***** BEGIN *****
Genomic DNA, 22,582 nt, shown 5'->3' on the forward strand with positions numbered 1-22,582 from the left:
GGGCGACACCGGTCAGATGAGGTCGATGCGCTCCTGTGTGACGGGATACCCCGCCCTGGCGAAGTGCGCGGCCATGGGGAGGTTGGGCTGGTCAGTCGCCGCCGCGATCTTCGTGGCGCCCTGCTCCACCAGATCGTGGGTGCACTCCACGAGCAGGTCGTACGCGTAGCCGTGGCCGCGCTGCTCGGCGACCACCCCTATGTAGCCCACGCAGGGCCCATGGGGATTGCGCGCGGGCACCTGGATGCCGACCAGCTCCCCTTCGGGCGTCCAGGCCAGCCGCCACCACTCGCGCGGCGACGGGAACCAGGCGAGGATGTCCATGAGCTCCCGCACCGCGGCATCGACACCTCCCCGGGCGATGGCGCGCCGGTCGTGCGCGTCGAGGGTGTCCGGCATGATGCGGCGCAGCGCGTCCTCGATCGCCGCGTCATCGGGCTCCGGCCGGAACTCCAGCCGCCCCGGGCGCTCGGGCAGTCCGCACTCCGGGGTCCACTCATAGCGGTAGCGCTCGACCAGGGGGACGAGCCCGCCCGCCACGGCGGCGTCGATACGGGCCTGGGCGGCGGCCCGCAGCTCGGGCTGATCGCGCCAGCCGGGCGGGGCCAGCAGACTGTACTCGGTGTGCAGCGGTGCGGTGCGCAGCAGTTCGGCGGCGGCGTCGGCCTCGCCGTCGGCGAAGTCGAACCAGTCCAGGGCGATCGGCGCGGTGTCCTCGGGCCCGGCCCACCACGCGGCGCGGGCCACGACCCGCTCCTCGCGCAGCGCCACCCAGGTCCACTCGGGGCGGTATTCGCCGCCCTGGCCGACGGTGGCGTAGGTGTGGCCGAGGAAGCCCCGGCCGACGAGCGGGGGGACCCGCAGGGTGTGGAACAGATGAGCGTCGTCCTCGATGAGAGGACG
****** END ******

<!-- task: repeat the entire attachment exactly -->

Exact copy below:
Genomic DNA, 22,582 nt, shown 5'->3' on the forward strand with positions numbered 1-22,582 from the left:
GGGCGACACCGGTCAGATGAGGTCGATGCGCTCCTGTGTGACGGGATACCCCGCCCTGGCGAAGTGCGCGGCCATGGGGAGGTTGGGCTGGTCAGTCGCCGCCGCGATCTTCGTGGCGCCCTGCTCCACCAGATCGTGGGTGCACTCCACGAGCAGGTCGTACGCGTAGCCGTGGCCGCGCTGCTCGGCGACCACCCCTATGTAGCCCACGCAGGGCCCATGGGGATTGCGCGCGGGCACCTGGATGCCGACCAGCTCCCCTTCGGGCGTCCAGGCCAGCCGCCACCACTCGCGCGGCGACGGGAACCAGGCGAGGATGTCCATGAGCTCCCGCACCGCGGCATCGACACCTCCCCGGGCGATGGCGCGCCGGTCGTGCGCGTCGAGGGTGTCCGGCATGATGCGGCGCAGCGCGTCCTCGATCGCCGCGTCATCGGGCTCCGGCCGGAACTCCAGCCGCCCCGGGCGCTCGGGCAGTCCGCACTCCGGGGTCCACTCATAGCGGTAGCGCTCGACCAGGGGGACGAGCCCGCCCGCCACGGCGGCGTCGATACGGGCCTGGGCGGCGGCCCGCAGCTCGGGCTGATCGCGCCAGCCGGGCGGGGCCAGCAGACTGTACTCGGTGTGCAGCGGTGCGGTGCGCAGCAGTTCGGCGGCGGCGTCGGCCTCGCCGTCGGCGAAGTCGAACCAGTCCAGGGCGATCGGCGCGGTGTCCTCGGGCCCGGCCCACCACGCGGCGCGGGCCACGACCCGCTCCTCGCGCAGCGCCACCCAGGTCCACTCGGGGCGGTATTCGCCGCCCTGGCCGACGGTGGCGTAGGTGTGGCCGAGGAAGCCCCGGCCGACGAGCGGGGGGACCCGCAGGGTGTGGAACAGATGAGCGTCGTCCTCGATGAGAGGACG